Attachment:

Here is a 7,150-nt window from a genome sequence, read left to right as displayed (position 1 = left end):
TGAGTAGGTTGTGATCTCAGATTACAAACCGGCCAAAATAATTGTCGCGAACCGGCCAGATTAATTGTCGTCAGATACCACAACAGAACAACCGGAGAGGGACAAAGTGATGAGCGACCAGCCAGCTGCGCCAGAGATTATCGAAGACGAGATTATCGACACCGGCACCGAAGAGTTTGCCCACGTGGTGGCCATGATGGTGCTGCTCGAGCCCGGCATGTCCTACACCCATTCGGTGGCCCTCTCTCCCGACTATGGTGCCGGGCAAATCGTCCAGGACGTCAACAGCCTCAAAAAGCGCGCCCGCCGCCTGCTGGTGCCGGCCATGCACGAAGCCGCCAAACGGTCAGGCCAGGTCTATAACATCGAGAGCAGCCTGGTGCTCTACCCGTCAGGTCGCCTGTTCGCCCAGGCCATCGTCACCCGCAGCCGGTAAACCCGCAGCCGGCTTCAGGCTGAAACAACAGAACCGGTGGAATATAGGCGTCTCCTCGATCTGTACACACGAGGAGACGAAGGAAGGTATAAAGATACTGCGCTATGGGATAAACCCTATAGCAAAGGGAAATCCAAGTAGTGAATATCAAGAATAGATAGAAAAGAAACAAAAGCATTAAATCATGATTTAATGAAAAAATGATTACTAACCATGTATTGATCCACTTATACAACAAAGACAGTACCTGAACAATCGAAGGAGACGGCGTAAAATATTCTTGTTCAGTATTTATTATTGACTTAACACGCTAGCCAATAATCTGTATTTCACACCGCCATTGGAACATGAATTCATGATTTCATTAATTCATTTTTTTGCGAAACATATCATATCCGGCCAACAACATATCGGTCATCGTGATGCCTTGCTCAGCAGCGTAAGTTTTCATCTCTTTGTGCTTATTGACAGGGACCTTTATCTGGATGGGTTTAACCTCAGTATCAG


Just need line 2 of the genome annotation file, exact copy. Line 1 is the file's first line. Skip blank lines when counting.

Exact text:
TGAGTAGGTTGTGATCTCAGATTACAAACCGGCCAAAATAATTGTCGCGAACCGGCCAGATTAATTGTCGTCAGATACCACAACAGAACAACCGGAGAGGGACAAAGTGATGAGCGACCAGCCAGCTGCGCCAGAGATTATCGAAGACGAGATTATCGACACCGGCACCGAAGAGTTTGCCCACGTGGTGGCCATGATGGTGCTGCTCGAGCCCGGCATGTCCTACACCCATTCGGTGGCCCTCTCTCCCGACTATGGTGCCGGGCAAATCGTCCAGGACGTCAACAGCCTCAAAAAGCGCGCCCGCCGCCTGCTGGTGCCGGCCATGCACGAAGCCGCCAAACGGTCAGGCCAGGTCTATAACATCGAGAGCAGCCTGGTGCTCTACCCGTCAGGTCGCCTGTTCGCCCAGGCCATCGTCACCCGCAGCCGGTAAACCCGCAGCCGGCTTCAGGCTGAAACAACAGAACCGGTGGAATATAGGCGTCTCCTCGATCTGTACACACGAGGAGACGAAGGAAGGTATAAAGATACTGCGCTATGGGATAAACCCTATAGCAAAGGGAAATCCAAGTAGTGAATATCAAGAATAGATAGAAAAGAAACAAAAGCATTAAATCATGATTTAATGAAAAAATGATTACTAACCATGTATTGATCCACTTATACAACAAAGACAGTACCTGAACAATCGAAGGAGACGGCGTAAAATATTCTTGTTCAGTATTTATTATTGACTTAACACGCTAGCCAATAATCTGTATTTCACACCGCCATTGGAACATGAATTCATGATTTCATTAATTCATTTTTTTGCGAAACATATCATATCCGGCCAACAACATATCGGTCATCGTGATGCCTTGCTCAGCAGCGTAAGTTTTCATCTCTTTGTGCTTATTGACAGGGACCTTTATCTGGATGGGTTTAACCTCAGTATCAG